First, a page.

the bag—in which weights used to be carried, as well as money (De 25:13; Pr 16:11).

Shall I? it may have some reference to the prophet, as speaking of himself, appointed of God to be a reprover and impartial censurer of the sins of this people; When I am so to judge of them by their doings, shall I flatter them, and say they are better than they are? but it better refers to God himself.

Count them pure; approve, justify, or acquit them, as if they were righteous, and not worthy to be punished? Shall I let them escape who are such unjust persons? This question implieth a strong negation.

The wicked balances: this kind is put for all the rest, wherewith things bought and sold were apportioned, and by which buyers and sellers were ascertained how much they bought.

The bag; in which they both kept their weights at home, and carried them about with them.

Deceitful weights, Heb. stones of deceit; they did (as in many places with us men do) use stones for weights, and this unjust people did cheat both at home and abroad, both the balance and its weights were deceitful, and condemned, Leviticus 19:35,36 Deu 25:13-16.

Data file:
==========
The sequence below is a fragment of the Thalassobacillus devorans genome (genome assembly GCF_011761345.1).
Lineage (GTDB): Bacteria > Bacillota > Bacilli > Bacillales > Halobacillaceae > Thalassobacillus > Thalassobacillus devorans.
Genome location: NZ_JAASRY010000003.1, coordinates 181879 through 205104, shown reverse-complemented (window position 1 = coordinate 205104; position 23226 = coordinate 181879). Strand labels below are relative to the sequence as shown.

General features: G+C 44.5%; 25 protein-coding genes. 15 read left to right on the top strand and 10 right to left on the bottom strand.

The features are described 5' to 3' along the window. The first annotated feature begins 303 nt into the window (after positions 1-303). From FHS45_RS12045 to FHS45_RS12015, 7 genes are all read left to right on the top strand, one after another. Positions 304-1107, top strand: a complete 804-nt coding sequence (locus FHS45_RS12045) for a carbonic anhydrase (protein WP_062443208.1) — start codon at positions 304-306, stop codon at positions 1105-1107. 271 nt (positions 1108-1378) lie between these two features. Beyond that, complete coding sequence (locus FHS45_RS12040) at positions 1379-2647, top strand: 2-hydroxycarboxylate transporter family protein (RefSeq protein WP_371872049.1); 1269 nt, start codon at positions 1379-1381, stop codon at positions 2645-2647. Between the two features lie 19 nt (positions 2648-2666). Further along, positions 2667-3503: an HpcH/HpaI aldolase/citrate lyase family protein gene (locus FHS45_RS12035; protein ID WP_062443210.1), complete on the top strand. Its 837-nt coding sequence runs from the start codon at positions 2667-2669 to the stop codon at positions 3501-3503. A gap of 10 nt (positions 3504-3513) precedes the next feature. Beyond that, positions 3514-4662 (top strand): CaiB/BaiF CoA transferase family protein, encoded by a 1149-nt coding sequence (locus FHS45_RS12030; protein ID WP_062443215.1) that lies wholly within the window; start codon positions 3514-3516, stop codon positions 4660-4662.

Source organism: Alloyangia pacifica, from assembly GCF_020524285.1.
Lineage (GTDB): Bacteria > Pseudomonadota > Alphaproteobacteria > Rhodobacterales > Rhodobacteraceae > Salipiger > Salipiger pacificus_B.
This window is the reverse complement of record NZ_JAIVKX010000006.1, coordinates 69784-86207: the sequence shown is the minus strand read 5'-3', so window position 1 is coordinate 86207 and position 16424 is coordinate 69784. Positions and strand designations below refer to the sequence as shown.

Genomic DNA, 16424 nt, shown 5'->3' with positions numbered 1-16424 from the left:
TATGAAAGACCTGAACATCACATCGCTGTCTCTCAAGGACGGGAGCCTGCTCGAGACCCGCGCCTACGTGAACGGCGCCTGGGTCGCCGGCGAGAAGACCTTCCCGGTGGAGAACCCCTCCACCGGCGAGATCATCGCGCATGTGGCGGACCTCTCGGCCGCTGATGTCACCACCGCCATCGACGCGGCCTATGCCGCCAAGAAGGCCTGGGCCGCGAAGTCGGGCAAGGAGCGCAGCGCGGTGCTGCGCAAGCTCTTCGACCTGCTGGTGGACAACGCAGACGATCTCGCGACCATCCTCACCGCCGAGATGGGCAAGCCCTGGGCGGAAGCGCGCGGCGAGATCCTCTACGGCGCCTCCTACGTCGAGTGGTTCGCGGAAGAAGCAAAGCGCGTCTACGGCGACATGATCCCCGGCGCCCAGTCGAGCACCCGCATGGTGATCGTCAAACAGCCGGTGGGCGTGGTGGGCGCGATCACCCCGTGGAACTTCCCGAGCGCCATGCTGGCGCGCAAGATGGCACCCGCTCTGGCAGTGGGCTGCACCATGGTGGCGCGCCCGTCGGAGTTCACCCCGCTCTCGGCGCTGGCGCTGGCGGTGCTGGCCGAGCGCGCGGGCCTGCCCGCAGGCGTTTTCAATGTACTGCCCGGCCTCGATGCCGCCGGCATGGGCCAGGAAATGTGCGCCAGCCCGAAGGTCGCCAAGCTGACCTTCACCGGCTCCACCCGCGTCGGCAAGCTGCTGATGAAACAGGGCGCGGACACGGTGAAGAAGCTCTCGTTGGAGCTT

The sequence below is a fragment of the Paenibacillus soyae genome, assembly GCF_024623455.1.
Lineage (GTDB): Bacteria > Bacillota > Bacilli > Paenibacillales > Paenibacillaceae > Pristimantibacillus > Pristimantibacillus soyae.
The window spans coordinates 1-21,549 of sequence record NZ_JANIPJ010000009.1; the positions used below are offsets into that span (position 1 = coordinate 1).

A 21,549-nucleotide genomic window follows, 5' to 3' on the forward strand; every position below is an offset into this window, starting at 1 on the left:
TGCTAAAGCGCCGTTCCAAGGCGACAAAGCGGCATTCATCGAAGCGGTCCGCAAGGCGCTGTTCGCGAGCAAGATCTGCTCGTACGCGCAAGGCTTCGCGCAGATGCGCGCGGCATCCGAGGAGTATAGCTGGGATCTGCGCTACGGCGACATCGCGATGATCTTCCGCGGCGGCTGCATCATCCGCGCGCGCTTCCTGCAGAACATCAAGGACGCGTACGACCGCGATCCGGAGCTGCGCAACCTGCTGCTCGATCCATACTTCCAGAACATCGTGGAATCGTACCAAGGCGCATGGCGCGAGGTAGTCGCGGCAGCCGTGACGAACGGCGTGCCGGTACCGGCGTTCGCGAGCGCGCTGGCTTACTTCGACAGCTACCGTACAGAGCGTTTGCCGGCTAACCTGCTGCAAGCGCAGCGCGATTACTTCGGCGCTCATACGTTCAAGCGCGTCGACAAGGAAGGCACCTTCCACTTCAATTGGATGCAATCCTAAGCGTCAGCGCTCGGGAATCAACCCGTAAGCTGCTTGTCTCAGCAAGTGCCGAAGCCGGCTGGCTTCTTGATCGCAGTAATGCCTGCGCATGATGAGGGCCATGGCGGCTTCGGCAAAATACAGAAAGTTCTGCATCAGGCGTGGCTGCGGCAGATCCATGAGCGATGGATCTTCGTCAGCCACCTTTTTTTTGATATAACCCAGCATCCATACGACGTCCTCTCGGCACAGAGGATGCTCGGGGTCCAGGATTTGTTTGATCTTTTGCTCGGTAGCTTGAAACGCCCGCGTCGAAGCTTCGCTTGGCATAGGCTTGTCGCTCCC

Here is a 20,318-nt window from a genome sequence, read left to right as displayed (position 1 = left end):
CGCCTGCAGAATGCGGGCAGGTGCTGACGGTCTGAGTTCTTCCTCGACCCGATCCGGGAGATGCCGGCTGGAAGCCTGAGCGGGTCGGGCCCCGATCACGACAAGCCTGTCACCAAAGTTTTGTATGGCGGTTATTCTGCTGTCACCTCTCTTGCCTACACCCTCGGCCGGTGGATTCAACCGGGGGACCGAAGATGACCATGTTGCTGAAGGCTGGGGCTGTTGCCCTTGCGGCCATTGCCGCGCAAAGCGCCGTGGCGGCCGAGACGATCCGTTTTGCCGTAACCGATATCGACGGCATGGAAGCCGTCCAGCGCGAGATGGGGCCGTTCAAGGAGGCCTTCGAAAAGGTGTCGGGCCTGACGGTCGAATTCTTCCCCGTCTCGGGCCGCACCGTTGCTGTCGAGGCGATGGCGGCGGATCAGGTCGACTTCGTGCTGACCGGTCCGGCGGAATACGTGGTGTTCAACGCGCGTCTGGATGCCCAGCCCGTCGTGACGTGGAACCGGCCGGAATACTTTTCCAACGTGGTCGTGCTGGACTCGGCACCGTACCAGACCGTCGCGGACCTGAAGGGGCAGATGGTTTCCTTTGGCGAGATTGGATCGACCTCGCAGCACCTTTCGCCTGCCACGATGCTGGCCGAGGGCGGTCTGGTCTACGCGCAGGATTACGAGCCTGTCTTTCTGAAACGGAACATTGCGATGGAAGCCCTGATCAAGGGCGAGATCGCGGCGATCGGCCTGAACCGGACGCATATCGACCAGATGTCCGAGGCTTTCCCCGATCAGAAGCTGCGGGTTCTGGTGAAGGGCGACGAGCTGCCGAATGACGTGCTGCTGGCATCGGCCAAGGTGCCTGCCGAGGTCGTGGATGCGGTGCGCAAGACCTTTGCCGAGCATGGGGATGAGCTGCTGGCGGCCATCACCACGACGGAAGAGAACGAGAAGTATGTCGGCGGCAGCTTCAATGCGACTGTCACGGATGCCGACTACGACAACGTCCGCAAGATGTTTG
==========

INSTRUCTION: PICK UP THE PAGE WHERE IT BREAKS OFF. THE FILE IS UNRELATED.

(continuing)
Shall I count them pure with the wicked balances,.... These are the words either of the prophet, or rather of God, signifying that he could not, and would not, allow, countenance, and approve of persons that used false scales or balances; or justify and reckon them just, as they would be thought to be, but condemn them, and pronounce them very wicked men, and deserving of punishment here and hereafter:

and with the bag of deceitful weights? or "stones" (o); which were used in weighing goods, and which were deceitful, when a heavier was used in buying, and a lighter in selling. So the Targum,

"and with the bag, in which are weights greater and lesser;''

condemned in Deuteronomy 25:13.

(o) "lapidum doli", Piscator; "lapidum fraudis", Montanus.

Shall I count them pure with the wicked balances, and with the bag of deceitful weights?
EXEGETICAL (ORIGINAL LANGUAGES)